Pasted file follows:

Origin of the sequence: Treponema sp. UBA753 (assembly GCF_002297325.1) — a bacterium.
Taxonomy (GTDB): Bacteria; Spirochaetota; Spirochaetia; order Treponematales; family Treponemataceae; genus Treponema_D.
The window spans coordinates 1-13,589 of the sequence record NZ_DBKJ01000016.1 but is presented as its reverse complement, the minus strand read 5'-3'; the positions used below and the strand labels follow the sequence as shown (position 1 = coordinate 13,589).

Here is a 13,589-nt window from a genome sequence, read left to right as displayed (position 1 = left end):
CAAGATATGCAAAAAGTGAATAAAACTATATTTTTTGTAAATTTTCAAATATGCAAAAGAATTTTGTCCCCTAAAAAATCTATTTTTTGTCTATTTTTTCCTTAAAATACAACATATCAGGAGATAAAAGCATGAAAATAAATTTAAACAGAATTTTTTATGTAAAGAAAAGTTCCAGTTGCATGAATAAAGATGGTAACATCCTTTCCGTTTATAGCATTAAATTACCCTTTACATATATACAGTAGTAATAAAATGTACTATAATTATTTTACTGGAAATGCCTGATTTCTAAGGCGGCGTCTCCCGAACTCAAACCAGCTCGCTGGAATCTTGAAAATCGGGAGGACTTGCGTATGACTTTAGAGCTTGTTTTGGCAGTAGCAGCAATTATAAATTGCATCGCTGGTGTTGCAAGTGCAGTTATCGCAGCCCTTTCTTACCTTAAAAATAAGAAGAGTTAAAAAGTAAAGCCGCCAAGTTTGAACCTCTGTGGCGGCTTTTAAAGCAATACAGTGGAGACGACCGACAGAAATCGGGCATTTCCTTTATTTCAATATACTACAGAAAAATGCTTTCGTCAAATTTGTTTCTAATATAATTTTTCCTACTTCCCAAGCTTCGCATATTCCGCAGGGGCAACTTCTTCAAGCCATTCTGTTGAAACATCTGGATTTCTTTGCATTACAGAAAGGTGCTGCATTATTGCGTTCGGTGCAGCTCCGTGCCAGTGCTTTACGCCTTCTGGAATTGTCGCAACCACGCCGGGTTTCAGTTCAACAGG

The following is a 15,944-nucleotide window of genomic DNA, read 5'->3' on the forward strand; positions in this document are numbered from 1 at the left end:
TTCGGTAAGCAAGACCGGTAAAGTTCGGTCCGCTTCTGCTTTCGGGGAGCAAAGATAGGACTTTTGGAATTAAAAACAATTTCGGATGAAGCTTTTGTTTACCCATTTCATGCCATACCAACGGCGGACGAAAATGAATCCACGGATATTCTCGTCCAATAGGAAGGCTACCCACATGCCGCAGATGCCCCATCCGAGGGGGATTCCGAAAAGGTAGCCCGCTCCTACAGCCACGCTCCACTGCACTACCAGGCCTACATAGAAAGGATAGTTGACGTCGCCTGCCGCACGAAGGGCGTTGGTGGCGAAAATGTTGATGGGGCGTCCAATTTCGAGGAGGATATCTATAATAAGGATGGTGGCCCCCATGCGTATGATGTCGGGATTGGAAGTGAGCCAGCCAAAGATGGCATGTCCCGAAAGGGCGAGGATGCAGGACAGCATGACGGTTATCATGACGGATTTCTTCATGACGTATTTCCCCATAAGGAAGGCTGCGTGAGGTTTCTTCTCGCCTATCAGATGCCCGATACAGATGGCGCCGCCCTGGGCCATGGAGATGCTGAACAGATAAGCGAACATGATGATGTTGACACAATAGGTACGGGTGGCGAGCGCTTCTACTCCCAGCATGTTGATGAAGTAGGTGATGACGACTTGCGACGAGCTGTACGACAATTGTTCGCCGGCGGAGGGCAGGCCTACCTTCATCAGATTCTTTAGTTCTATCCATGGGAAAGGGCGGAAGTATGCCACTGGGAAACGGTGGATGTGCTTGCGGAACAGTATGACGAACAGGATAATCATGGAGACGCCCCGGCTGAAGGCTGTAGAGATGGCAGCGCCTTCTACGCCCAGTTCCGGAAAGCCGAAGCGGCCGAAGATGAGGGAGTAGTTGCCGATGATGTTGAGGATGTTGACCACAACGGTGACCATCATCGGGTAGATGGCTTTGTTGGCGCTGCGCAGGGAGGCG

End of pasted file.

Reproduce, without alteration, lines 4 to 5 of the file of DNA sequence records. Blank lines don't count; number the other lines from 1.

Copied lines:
Here is a 13,589-nt window from a genome sequence, read left to right as displayed (position 1 = left end):
CAAGATATGCAAAAAGTGAATAAAACTATATTTTTTGTAAATTTTCAAATATGCAAAAGAATTTTGTCCCCTAAAAAATCTATTTTTTGTCTATTTTTTCCTTAAAATACAACATATCAGGAGATAAAAGCATGAAAATAAATTTAAACAGAATTTTTTATGTAAAGAAAAGTTCCAGTTGCATGAATAAAGATGGTAACATCCTTTCCGTTTATAGCATTAAATTACCCTTTACATATATACAGTAGTAATAAAATGTACTATAATTATTTTACTGGAAATGCCTGATTTCTAAGGCGGCGTCTCCCGAACTCAAACCAGCTCGCTGGAATCTTGAAAATCGGGAGGACTTGCGTATGACTTTAGAGCTTGTTTTGGCAGTAGCAGCAATTATAAATTGCATCGCTGGTGTTGCAAGTGCAGTTATCGCAGCCCTTTCTTACCTTAAAAATAAGAAGAGTTAAAAAGTAAAGCCGCCAAGTTTGAACCTCTGTGGCGGCTTTTAAAGCAATACAGTGGAGACGACCGACAGAAATCGGGCATTTCCTTTATTTCAATATACTACAGAAAAATGCTTTCGTCAAATTTGTTTCTAATATAATTTTTCCTACTTCCCAAGCTTCGCATATTCCGCAGGGGCAACTTCTTCAAGCCATTCTGTTGAAACATCTGGATTTCTTTGCATTACAGAAAGGTGCTGCATTATTGCGTTCGGTGCAGCTCCGTGCCAGTGCTTTACGCCTTCTGGAATTGTCGCAACCACGCCGGGTTTCAGTTCAACAGG